|Score:||80 / 100|
|Persecution Type:||Islamic Oppression|
|Persecution Level:||Very High|
|Main Religion:||Christianity, Islam|
|Government:||Federal Presidential Republic|
|Leader:||President Maj. Gen. (ret.) Muhammadu Buhari|
Profile of Persecution
Seemingly constant violence
Nigeria’s score for violence has stayed as high as possible, primarily due to the increased attacks on Christian communities by Hausa-Fulani Islamic militant herdsmen. These attacks claimed the lives of hundreds of believers during the reporting period, and scores of villages and churches were burned to the ground. Additionally, in parts of northern Nigeria, Christians are treated as second-class citizens with individuals from Muslim backgrounds facing Chrisitan persecution from their own families.
How Christians are suffering
Most Christians in the southern part of the country live in an environment in which their religious freedom is respected. However, Christians in the north and in the Middle Belt suffer from violence perpetrated by militant Islamic groups. Such violence often results in the loss of life and physical injury, as well as loss of property. As a result of the violence, Christians are also dispossessed of their land and means of livelihood. Christians in northern Nigeria, especially in the Sharia states, face discrimination and exclusion as second-class citizens. Christians with a Muslim background also face rejection from their own families and pressure to give up Christianity.
Corruption has weakened the state, making it ill-equipped to protect Christians from the violence perpetrated by groups like Boko Haram. Sometimes, churches are used as vehicles for money-laundering. Churches that are perceived to be associated with such criminal activity (i.e. receiving donations from criminal benefactors) often end up being targets of crime-related violence.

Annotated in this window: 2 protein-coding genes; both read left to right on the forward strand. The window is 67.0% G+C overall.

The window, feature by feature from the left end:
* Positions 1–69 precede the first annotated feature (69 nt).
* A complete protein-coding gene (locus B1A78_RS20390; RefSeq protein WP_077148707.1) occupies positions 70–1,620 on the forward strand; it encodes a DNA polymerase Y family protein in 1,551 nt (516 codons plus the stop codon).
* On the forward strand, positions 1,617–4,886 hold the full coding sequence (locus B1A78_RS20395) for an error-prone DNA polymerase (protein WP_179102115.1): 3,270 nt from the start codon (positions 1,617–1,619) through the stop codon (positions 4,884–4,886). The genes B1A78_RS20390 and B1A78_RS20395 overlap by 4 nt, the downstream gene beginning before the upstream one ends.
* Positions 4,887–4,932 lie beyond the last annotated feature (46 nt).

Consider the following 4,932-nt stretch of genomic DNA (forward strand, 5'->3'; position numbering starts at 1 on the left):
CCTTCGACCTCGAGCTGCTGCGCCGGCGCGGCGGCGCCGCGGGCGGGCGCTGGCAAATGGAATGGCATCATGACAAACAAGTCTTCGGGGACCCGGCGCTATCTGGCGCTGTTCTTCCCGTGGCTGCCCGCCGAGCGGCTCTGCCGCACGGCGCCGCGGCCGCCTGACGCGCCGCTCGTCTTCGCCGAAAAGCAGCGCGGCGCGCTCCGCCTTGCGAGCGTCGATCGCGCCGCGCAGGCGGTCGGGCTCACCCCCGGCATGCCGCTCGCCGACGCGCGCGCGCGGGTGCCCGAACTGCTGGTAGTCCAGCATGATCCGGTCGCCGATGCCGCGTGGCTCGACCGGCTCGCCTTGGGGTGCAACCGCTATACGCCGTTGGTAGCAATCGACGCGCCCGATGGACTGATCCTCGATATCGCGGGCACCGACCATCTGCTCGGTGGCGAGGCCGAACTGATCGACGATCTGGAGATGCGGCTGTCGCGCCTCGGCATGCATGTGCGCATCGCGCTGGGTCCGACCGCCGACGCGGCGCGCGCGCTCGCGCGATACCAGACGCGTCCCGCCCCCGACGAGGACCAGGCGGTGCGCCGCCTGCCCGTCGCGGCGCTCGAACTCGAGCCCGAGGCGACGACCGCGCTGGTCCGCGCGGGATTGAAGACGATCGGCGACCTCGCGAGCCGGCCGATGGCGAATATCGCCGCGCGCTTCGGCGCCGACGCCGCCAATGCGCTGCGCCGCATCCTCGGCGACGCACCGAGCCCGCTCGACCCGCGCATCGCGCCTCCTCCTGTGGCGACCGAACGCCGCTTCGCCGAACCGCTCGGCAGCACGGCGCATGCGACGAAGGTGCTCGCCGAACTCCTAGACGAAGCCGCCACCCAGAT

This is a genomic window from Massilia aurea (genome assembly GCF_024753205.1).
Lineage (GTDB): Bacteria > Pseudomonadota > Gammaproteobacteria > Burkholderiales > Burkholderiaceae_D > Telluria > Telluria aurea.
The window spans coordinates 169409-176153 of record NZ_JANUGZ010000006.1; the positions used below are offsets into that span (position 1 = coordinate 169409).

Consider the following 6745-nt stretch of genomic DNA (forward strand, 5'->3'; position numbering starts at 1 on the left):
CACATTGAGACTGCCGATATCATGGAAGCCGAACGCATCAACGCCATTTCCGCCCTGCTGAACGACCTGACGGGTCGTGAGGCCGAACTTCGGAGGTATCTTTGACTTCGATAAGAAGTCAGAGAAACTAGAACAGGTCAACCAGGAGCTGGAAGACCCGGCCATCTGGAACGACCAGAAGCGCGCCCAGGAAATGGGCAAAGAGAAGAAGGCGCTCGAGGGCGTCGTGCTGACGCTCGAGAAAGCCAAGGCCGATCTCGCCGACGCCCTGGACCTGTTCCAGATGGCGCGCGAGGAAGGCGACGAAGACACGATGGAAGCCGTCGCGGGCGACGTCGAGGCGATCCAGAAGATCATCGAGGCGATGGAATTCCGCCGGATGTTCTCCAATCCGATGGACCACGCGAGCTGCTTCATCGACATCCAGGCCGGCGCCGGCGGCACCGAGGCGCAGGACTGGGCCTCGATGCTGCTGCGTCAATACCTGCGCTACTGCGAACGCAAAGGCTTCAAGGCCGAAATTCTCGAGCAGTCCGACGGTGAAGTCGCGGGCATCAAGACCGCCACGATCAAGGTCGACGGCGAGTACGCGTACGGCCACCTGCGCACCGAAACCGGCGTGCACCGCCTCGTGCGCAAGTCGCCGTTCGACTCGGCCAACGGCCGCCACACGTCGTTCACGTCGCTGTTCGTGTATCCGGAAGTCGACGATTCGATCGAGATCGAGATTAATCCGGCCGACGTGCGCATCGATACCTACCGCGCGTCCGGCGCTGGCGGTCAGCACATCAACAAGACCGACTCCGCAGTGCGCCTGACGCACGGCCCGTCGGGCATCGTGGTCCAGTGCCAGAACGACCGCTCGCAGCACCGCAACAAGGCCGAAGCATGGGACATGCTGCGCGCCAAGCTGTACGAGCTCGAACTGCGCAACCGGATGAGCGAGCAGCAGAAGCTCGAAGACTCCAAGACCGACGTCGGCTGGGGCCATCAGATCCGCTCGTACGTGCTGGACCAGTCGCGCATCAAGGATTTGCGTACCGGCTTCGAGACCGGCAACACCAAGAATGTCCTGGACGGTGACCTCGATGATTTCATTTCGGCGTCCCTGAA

On February 17, 2014 Boko Haram militants attacked a Christian farming village in Borno State. The attack, in which 106 people were killed, specifically targeted male residents of the Christian community.
On April 24, 2018, militant Fulani herdsmen attacked a Catholic church in Benue State during a morning service, killing two priests and 17 parishioners. After the “shooting rampage,” the attackers reportedly “descended on the community and razed over 60 houses, farmland, food barns, after carting away what the people had in their barns.”
On June 23, 2018, 120 Christians were killed by Fulani militants in Plateau State, as they returned from attending a funeral.
Pray for Nigeria
- Pray for Christians in the middle of Nigeria, who are facing increased hostility and attacks from Fulani militants.
- Sharia law has been implemented in 12 northern states and Christians there face marginalization and discrimination. Pray that these Christians would not be discouraged. Pray they will not be tempted to give up the faith in pursuit of an easier life.
- Pray for Fulani militants, the members of Boko Haram and other extremist groups. Pray that God will touch their hearts with His truth.
- Despite the challenges, the Church continues to grow in Nigeria. Pray for wisdom, courage and true servanthood for pastors as they seek to serve these believers who often face challenges. Pray they will have the necessary resources to lead their congregations to full knowledge of God, filled with hope and endurance.
- Often, the government of Nigeria has been accused of being slow or unwilling to address attacks against Christians. Pray for courage and for peace.
- Open Doors partners with the local church to strengthen, support and equip persecuted believers in northern Nigeria. Pray that these efforts will glorify God. Pray for strength, protection and godly wisdom for workers as they interact with the broken-hearted. Pray their compassionate care will assure our brothers and sisters they are loved and never alone.
Stories from Nigeria
A new trauma center is bringing healing in Nigeria to believers traumatized after attacks on their villages.
The Islamic extremist group Boko Haram has issued a deadly warning to Christians in Niger in the Diffa region.